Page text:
It is popular among Christians today to talk about 'forgiving yourself,' and also to combat depression or guilt by repeating mantra-like phrases like, "I am special in the eyes of God."
I just e-mailed a brother in Christ (Scott McQueen), and I wanted to post what I said here, because I'm hoping that this will explain it better than my attempts in the past to explain it. Previously, I've had Christians become offended and angry when I challenged the idea of 'forgiving yourself.' They apparently seem to think that I am advocating holding on to guilt, which I am certainly not doing. Also, when Christians try to confront their depression or feelings of low self-esteem by telling themselves, "God made me, and God doesn't make junk," or, "I am special because God loves me," I have tried to tell others that this technique does not work for me, because all my life, my subconscious has received input that has continually reinforced the idea that I am a failure. I have found that what DOES
work for me, which I also think is a more biblical method, is to agree with the thought that I am a failure (i.e., because I am a sinner, and because I am not perfect). But the remedy is not to try to convince myself otherwise. The remedy that works for me (and I have also done research on this, and I have read testimonies where others said that the other technique did not work for them either, but this technique DOES work) is first, to accept the fact that you are forgiven in Christ; and second, to take your focus off self, and instead, focus on Christ. For, after all, we are not here on this earth to build up self or focus on self, but rather, to expand and glorify the kingdom of God.
So, in other words, we (who are regenerated/born again) were enemies of God, and in our own 'works,' we are still only worth going to Hell, but through the forgiveness/atonement/sacrifice/righteousness of Christ, and the indwelling Holy Spirit, we are accepted and loved, and we have been adopted into the family of God, and we have an inheritance waiting for us. Our past, present and future sins have been wiped clean, and we now have access to the holy of holies, which, in Old Testament times, only the High Priest had access to...and even for him it was dangerous, and they had to tie a rope to him, in case he was killed by God for some disobedience, so that they could pull his body out of there.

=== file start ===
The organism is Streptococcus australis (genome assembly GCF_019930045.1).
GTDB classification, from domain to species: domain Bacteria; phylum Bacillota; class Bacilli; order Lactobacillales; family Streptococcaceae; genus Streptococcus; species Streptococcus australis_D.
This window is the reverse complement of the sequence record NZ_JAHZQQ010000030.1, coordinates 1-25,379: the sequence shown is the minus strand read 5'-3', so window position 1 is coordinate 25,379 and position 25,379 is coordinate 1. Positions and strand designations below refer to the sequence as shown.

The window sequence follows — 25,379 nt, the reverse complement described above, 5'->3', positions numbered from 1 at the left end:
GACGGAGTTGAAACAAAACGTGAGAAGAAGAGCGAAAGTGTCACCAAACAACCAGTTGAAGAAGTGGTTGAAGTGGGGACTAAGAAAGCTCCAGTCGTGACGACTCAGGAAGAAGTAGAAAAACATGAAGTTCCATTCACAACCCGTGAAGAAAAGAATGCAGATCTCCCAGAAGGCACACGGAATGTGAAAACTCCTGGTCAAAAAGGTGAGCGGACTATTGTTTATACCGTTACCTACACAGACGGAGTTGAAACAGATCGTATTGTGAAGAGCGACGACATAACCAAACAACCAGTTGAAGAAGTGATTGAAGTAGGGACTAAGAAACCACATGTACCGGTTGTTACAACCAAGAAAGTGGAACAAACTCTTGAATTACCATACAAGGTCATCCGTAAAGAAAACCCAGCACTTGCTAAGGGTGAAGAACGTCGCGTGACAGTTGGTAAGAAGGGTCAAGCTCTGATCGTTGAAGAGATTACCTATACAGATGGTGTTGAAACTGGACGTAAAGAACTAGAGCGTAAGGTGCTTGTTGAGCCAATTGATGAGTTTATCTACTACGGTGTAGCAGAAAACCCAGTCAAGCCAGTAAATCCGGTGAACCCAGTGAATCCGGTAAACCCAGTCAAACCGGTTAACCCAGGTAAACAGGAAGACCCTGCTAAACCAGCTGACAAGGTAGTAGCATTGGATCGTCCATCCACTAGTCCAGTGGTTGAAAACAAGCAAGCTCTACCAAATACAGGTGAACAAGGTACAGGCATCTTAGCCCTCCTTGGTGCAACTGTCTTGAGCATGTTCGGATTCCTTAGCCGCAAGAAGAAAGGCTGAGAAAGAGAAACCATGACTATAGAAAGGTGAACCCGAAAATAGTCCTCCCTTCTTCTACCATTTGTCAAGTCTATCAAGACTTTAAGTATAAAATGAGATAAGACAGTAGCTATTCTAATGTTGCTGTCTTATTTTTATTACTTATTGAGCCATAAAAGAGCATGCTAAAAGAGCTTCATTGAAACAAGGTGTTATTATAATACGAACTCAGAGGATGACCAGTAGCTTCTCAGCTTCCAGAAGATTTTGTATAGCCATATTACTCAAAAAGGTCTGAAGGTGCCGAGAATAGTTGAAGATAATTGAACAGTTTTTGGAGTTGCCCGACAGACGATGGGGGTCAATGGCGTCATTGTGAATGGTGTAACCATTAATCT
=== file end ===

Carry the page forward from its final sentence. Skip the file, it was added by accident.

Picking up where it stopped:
Though, as I said, a number of Christians would disagree with me, when a Christian says, "I am special, because I am made in God's image," or something similar, though they may not be incorrect, still, they are focusing on SELF. Ideally, we need to take the "I" or "me" out of it and focus only on Christ. People get depressed because they are focusing on their failures or their mistakes. If they forget self, and take their eyes off self, and focus only on Christ, they won't be depressed.
I have always been prone to low self-esteem. Many people tend to equate low self-esteem with humility. But actually, low self-esteem is a form of pride, because you're worried about what others think of you, or say about you. So, you're still focused on 'self.' If a Christian can truly die to self, they will no longer worry about what others think of them or say about them.
Similarly, and some Christians have argued angrily and very defensively regarding this point, it is popular among Christians today to talk about "forgiving yourself." But you can only forgive someone who has offended you. So, in a sense, 'forgiving yourself' is impossible. Only Christ has the power to forgive sins. Now, some of them will point out that there is also false guilt, also called psychological guilt, which is guilt over something which is not a sin. However, whether it is true guilt over a real sin, or false/psychological (i.e., imagined) guilt over something that was not a sin, in either case, the best (and only TRUE) remedy is to accept Christ's forgiveness. If you trust in the fact that Christ has forgiven you, then you don't have to worry about 'forgiving yourself,' which is, strictly speaking, not possible anyway. If you feel a need to 'forgive yourself,' then the real problem is that you haven't fully trusted that Christ has forgiven you. In other words, you are still in a works-based mentality, thinking there is something you still must do on your part. You are trying to wrest the task from Christ, and take on the task yourself. It all boils down to trusting Christ. I believe that the idea of 'forgiving yourself' is one of the many false doctrines that has crept into Christian churches today, but originally comes from New Age teaching and eastern religion. And again, it puts the focus on self rather than on Christ. I believe that those things which come from New Age influence are those things which tend to build up self and decrease the sovereignty and glory of God.
Also see my previous post, "Forgiving Yourself."